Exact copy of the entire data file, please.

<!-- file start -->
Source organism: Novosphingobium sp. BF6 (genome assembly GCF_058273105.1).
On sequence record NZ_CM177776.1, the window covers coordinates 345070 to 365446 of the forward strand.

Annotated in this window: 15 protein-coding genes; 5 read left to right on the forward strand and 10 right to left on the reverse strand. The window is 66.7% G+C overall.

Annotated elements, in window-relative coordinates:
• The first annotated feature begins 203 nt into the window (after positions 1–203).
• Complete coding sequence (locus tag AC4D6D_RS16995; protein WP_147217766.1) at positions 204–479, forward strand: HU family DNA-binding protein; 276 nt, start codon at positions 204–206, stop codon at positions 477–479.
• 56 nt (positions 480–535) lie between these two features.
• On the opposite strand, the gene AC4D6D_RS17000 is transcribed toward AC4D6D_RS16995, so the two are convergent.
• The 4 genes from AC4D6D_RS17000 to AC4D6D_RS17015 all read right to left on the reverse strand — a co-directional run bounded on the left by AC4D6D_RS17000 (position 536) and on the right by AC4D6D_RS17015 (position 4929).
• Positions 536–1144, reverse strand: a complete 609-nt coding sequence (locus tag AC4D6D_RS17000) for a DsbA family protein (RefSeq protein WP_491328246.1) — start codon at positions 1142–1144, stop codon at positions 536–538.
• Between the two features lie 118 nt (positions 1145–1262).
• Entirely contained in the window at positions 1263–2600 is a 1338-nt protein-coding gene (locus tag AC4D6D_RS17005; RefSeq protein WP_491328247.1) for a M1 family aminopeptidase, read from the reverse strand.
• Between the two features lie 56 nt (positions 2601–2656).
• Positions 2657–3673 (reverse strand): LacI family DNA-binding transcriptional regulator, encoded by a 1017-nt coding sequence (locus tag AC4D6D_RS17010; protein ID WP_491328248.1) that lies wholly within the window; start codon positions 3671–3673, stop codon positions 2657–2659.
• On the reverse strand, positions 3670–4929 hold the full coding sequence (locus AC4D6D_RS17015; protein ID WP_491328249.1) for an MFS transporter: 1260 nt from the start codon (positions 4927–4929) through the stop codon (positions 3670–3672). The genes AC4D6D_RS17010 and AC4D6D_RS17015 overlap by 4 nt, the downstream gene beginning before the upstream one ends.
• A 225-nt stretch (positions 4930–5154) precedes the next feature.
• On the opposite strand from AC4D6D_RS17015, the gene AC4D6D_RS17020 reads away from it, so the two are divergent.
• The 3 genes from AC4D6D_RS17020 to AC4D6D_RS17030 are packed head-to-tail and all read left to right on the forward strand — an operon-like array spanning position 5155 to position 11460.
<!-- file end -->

Source organism: Novosphingobium sp. BF6 (genome assembly GCF_058273105.1).
On sequence record NZ_CM177776.1, the window covers coordinates 345070 to 365446 of the forward strand.

Annotated in this window: 15 protein-coding genes; 5 read left to right on the forward strand and 10 right to left on the reverse strand. The window is 66.7% G+C overall.

Annotated elements, in window-relative coordinates:
• The first annotated feature begins 203 nt into the window (after positions 1–203).
• Complete coding sequence (locus tag AC4D6D_RS16995; protein WP_147217766.1) at positions 204–479, forward strand: HU family DNA-binding protein; 276 nt, start codon at positions 204–206, stop codon at positions 477–479.
• 56 nt (positions 480–535) lie between these two features.
• On the opposite strand, the gene AC4D6D_RS17000 is transcribed toward AC4D6D_RS16995, so the two are convergent.
• The 4 genes from AC4D6D_RS17000 to AC4D6D_RS17015 all read right to left on the reverse strand — a co-directional run bounded on the left by AC4D6D_RS17000 (position 536) and on the right by AC4D6D_RS17015 (position 4929).
• Positions 536–1144, reverse strand: a complete 609-nt coding sequence (locus tag AC4D6D_RS17000) for a DsbA family protein (RefSeq protein WP_491328246.1) — start codon at positions 1142–1144, stop codon at positions 536–538.
• Between the two features lie 118 nt (positions 1145–1262).
• Entirely contained in the window at positions 1263–2600 is a 1338-nt protein-coding gene (locus tag AC4D6D_RS17005; RefSeq protein WP_491328247.1) for a M1 family aminopeptidase, read from the reverse strand.
• Between the two features lie 56 nt (positions 2601–2656).
• Positions 2657–3673 (reverse strand): LacI family DNA-binding transcriptional regulator, encoded by a 1017-nt coding sequence (locus tag AC4D6D_RS17010; protein ID WP_491328248.1) that lies wholly within the window; start codon positions 3671–3673, stop codon positions 2657–2659.
• On the reverse strand, positions 3670–4929 hold the full coding sequence (locus AC4D6D_RS17015; protein ID WP_491328249.1) for an MFS transporter: 1260 nt from the start codon (positions 4927–4929) through the stop codon (positions 3670–3672). The genes AC4D6D_RS17010 and AC4D6D_RS17015 overlap by 4 nt, the downstream gene beginning before the upstream one ends.
• A 225-nt stretch (positions 4930–5154) precedes the next feature.
• On the opposite strand from AC4D6D_RS17015, the gene AC4D6D_RS17020 reads away from it, so the two are divergent.
• The 3 genes from AC4D6D_RS17020 to AC4D6D_RS17030 are packed head-to-tail and all read left to right on the forward strand — an operon-like array spanning position 5155 to position 11460.